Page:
But without further ado, here's Stephanie to share a new way of looking at Surrealism beyond the confines of a single time and place. When we hear the word Surrealism, we likely think of provocative images, like Salvador Dali's "Lobster Telephone" or René Magritte's "Time Transfixed," iconic works associated with the revolutionary idea of Surrealism that was sparked in Paris around 1924 and that prioritized the unconscious and dreams over the familiar and everyday. While Surrealism has generated poetic and even humorous works, it has also been deployed by artists around the world as a strategy in the struggle for political, social, and personal freedoms. This exhibition expands our understanding of Surrealism as never before, tracing its liberatory appeal beyond boundaries of geography and chronology, and within networks that span Eastern Europe to the Caribbean, Asia to Africa and Australia, and to South and North America.
I'm Stephanie D'Alessandro, Leonard A. Lauder Curator of Modern Art and Senior Research Coordinator in the Department of Modern and Contemporary Art at The Met. And I've curated this exhibition with my colleague Matthew Gale, Senior Curator at Large at Tate Modern, along with a team of collaborators inside the museum and around the world. The idea behind Surrealism Beyond Borders is to reposition Surrealism not as a canonical, monolithic movement with an official group and a single leader, but as something more dynamic that has traveled and taken root in many places at different times; as something that has appealed to artists for its ability to interrogate one's circumstances and imagine a position beyond one's present artistic, cultural, social, or political situation. The exhibition brings together almost eight decades of work, the earliest dating to around the founding of Surrealism in Paris in the 1920s, and the latest dating to the 1980s. Nearly from its inception, Surrealism has had an international scope, but understanding of the movement has been focused primarily through a Western European orientation.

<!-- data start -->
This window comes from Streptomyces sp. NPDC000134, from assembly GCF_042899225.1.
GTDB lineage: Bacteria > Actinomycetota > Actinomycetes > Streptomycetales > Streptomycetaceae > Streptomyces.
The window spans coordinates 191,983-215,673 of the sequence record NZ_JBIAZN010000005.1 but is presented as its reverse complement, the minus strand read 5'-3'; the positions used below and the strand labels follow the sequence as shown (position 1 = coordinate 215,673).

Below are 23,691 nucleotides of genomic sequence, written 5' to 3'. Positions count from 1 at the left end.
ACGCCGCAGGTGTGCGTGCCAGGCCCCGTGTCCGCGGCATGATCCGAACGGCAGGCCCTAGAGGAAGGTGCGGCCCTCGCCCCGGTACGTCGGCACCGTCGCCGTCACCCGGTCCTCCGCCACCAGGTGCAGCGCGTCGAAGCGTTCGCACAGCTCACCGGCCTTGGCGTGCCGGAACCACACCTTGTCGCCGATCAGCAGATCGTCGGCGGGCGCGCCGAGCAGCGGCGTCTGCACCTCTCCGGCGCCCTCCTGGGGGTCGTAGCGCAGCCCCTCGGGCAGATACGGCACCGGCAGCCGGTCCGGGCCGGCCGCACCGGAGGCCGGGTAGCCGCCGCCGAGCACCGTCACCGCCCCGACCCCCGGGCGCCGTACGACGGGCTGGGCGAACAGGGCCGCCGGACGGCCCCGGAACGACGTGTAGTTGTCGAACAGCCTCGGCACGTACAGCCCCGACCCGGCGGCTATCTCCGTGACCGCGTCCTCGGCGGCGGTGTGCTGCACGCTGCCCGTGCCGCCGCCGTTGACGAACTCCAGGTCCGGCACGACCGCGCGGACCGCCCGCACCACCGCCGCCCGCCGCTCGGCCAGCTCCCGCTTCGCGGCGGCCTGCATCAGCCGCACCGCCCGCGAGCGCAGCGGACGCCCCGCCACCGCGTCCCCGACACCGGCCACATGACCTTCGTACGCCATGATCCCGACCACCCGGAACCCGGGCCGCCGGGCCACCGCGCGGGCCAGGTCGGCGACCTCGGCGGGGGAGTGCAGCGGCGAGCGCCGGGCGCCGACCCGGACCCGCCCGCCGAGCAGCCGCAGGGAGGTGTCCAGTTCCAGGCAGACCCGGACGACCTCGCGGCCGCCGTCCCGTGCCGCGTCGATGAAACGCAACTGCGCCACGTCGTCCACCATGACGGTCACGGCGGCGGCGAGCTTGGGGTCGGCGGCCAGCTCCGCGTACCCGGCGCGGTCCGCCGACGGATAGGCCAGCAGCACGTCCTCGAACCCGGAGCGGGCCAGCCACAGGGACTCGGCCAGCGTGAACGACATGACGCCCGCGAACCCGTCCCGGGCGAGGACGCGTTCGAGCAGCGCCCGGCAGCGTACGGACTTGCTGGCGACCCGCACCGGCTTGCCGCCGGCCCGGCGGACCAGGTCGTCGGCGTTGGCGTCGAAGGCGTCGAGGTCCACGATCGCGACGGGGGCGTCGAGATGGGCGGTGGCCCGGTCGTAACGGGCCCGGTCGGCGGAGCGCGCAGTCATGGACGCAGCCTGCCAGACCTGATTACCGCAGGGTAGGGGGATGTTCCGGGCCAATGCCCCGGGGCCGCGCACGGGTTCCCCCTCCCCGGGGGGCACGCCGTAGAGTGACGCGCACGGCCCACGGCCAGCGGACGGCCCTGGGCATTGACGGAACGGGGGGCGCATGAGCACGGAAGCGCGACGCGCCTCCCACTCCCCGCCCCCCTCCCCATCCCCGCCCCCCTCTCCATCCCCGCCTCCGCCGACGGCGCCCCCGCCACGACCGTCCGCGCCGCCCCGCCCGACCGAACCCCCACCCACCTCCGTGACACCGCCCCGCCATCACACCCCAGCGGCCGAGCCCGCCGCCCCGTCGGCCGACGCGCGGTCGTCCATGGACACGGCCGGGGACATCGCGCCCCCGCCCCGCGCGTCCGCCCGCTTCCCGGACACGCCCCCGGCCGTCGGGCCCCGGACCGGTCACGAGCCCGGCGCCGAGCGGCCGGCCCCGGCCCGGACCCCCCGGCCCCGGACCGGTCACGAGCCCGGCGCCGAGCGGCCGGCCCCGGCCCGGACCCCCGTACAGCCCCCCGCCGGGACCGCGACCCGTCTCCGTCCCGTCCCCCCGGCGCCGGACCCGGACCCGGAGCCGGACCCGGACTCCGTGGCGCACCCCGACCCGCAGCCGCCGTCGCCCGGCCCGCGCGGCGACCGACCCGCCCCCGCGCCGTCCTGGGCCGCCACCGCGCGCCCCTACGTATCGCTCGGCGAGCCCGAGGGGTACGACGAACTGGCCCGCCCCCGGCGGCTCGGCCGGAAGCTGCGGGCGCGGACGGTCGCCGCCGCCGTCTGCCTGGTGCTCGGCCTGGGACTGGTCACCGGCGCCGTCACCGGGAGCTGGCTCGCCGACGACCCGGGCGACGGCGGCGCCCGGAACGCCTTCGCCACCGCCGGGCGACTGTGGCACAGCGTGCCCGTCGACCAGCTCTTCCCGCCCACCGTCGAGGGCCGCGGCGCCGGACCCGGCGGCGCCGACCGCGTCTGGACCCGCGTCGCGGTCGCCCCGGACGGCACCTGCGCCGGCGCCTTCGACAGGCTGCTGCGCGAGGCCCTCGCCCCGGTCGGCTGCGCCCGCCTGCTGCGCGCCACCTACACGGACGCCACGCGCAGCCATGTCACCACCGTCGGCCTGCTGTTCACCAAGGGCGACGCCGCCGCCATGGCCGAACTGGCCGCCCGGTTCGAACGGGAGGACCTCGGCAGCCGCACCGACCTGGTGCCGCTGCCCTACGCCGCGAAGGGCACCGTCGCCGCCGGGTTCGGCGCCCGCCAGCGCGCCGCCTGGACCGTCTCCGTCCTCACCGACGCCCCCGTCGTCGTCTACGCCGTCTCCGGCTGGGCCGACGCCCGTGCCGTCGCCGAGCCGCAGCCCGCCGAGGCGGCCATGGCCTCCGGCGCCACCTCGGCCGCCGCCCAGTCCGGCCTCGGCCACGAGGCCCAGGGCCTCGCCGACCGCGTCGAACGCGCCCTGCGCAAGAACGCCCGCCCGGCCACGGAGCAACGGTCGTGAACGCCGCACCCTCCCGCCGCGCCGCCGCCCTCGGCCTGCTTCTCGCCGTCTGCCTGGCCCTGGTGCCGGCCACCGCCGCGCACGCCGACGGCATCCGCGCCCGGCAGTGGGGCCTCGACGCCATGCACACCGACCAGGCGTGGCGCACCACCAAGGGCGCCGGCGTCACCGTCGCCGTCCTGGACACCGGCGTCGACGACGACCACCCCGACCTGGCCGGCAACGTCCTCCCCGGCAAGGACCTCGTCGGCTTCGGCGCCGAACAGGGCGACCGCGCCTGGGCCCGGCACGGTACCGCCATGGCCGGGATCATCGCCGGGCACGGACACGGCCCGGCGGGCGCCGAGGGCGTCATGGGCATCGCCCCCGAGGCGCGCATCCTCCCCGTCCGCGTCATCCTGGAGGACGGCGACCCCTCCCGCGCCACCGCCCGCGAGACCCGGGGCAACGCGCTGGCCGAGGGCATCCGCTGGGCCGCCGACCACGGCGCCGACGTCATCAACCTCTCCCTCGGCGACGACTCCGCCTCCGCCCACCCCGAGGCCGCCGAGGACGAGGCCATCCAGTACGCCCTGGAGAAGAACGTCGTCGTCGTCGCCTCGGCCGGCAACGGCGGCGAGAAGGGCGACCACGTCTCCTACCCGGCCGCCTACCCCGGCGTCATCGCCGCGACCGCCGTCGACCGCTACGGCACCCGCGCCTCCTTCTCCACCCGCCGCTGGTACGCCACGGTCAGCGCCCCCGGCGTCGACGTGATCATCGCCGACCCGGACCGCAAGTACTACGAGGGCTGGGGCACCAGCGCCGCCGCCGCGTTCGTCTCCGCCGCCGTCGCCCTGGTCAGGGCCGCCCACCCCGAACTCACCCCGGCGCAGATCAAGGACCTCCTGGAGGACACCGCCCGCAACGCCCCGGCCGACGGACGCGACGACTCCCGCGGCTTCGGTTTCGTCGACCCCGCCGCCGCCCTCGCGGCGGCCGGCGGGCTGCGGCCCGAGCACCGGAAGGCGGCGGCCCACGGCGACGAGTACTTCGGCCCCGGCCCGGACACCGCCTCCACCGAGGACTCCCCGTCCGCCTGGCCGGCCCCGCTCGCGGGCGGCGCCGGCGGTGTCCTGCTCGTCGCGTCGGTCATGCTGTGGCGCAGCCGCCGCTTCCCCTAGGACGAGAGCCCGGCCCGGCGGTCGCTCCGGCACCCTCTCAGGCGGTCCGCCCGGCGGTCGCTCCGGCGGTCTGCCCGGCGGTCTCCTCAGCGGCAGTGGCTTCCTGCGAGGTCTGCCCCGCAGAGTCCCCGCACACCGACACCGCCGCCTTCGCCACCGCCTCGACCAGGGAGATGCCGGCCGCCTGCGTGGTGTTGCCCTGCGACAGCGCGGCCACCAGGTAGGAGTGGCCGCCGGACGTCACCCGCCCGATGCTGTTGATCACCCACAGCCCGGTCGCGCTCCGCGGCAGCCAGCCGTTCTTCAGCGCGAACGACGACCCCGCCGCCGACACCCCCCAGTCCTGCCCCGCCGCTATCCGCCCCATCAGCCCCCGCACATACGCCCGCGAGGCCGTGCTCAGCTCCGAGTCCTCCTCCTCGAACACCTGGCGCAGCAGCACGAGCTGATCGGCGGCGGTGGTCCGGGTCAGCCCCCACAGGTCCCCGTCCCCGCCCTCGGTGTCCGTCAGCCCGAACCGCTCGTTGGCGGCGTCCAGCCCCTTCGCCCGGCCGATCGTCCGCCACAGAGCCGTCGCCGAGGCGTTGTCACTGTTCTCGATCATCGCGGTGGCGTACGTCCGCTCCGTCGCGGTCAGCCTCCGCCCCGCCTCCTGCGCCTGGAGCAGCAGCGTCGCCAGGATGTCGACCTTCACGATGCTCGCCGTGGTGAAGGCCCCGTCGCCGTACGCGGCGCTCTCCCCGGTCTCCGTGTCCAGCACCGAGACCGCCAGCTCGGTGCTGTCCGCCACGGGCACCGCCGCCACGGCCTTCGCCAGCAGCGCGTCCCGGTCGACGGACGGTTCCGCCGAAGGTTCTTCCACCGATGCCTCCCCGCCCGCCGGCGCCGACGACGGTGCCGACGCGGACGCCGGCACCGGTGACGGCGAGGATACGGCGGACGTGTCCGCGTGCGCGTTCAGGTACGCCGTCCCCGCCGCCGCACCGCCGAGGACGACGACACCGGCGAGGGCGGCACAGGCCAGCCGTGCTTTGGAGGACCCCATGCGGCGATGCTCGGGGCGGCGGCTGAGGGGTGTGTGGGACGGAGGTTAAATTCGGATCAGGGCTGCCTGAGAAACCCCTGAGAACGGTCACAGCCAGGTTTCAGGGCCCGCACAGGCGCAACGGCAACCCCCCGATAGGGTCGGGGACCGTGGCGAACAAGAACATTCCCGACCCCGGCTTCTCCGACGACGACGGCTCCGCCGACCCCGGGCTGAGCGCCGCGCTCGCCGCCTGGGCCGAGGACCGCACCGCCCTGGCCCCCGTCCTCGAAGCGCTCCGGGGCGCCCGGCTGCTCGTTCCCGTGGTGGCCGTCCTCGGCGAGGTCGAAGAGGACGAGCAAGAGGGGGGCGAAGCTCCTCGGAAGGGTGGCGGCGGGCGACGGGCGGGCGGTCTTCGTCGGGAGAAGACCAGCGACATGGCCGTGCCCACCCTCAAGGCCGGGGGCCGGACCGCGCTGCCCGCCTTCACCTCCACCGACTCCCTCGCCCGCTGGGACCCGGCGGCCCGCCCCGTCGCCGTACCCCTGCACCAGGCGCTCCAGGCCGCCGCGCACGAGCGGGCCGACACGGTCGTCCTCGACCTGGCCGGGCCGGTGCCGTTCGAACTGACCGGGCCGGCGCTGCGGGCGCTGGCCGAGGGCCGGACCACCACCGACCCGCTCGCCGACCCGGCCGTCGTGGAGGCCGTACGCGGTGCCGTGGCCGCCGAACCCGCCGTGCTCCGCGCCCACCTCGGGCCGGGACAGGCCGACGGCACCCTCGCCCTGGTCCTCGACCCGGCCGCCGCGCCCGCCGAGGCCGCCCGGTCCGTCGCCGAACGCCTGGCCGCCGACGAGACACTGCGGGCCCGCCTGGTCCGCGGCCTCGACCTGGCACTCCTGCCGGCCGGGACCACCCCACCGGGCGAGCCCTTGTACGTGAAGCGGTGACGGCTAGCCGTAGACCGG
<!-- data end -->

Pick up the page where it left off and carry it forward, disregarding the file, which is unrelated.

Surrealism Beyond Borders complicates this by expanding the orientation to an international and really, a transnational view. We're looking at a drawing that, since the start of our work, our team has taken as an inspiration. It's a curious hand-drawn and unsigned image that was published in a Belgian Journal called Varietes or Varieties in 1929. It's familiar in that it seems like a map, but the more we look, the more it seems like a projection: territories shrink and swell and the equator rises like a wave over the Earth's oceans. The title of this drawing is "The World in the Time of the Surrealists."